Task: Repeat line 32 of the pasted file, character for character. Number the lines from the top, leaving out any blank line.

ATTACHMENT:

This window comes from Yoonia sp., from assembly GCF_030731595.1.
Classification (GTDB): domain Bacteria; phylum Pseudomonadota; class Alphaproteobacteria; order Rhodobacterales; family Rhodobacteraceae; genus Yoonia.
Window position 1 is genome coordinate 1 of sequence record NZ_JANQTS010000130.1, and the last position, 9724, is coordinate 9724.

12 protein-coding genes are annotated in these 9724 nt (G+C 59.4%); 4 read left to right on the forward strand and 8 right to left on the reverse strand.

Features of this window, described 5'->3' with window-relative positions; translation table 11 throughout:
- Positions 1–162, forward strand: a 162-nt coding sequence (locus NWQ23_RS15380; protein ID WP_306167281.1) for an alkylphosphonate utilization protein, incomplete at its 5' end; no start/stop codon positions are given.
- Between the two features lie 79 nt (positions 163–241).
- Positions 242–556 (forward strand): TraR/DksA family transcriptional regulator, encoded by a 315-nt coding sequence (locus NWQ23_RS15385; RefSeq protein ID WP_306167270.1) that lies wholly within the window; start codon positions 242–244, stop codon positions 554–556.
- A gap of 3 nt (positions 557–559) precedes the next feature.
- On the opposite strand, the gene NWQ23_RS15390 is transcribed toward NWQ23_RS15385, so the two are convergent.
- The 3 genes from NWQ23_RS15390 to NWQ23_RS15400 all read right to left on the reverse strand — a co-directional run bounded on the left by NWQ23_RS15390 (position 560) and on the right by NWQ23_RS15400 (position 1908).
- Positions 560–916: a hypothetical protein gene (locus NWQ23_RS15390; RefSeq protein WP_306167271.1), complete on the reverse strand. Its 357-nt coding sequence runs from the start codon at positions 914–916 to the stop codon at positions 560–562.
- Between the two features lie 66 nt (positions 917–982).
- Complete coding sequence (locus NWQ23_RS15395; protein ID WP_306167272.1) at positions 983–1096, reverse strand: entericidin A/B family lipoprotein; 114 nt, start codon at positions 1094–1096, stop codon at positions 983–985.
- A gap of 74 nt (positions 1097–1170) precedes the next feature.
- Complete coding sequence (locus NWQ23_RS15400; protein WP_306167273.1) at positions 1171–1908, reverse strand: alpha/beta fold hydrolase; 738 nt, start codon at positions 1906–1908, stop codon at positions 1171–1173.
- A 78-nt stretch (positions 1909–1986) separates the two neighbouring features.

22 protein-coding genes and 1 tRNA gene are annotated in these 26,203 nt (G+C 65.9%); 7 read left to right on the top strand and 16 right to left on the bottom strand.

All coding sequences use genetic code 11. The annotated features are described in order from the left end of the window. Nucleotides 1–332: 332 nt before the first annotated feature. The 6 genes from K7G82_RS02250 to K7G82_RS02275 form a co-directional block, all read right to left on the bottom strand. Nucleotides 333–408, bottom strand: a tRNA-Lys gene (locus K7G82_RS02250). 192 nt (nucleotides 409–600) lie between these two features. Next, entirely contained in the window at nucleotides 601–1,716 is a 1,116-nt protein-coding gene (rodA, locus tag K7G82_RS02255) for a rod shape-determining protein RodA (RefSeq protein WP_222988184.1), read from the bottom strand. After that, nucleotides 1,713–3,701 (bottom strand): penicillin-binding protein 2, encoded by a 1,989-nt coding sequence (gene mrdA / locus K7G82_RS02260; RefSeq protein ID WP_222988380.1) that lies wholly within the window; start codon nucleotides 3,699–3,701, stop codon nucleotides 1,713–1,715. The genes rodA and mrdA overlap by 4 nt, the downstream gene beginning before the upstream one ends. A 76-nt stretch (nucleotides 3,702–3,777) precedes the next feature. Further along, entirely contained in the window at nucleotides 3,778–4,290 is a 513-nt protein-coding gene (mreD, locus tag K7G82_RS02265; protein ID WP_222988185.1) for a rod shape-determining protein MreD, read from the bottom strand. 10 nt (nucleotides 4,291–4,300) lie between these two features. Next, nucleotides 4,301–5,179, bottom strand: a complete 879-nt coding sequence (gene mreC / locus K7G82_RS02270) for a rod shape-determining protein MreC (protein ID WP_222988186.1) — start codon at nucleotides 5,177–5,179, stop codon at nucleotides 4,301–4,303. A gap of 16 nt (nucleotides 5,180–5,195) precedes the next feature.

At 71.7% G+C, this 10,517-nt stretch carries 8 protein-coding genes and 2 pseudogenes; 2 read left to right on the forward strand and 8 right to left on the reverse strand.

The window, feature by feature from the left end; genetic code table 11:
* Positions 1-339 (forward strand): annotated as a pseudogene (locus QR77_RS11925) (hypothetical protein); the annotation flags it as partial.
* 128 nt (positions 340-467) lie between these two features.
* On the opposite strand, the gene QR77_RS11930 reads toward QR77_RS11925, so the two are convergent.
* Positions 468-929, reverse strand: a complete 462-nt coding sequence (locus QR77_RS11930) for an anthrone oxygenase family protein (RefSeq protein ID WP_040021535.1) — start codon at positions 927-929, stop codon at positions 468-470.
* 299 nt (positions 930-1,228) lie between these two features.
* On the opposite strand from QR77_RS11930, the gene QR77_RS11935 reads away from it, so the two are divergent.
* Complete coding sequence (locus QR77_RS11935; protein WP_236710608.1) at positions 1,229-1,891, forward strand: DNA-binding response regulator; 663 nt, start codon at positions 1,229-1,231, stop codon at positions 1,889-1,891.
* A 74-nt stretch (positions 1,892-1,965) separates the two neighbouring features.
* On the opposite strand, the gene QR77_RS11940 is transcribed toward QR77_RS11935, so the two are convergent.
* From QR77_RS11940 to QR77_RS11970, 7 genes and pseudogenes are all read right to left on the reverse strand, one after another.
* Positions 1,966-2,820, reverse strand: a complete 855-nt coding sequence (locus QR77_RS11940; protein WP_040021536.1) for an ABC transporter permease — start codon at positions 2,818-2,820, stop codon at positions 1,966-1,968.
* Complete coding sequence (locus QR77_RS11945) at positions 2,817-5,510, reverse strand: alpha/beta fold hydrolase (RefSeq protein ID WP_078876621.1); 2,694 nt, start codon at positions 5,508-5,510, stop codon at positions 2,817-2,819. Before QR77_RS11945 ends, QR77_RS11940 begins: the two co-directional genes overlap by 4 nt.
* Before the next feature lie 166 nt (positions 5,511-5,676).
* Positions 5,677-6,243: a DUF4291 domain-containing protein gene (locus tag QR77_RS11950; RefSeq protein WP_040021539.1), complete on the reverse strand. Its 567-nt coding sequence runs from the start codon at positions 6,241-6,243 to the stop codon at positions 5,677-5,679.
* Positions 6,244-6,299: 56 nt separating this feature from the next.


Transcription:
* Positions 1,966-2,820, reverse strand: a complete 855-nt coding sequence (locus QR77_RS11940; protein WP_040021536.1) for an ABC transporter permease — start codon at positions 2,818-2,820, stop codon at positions 1,966-1,968.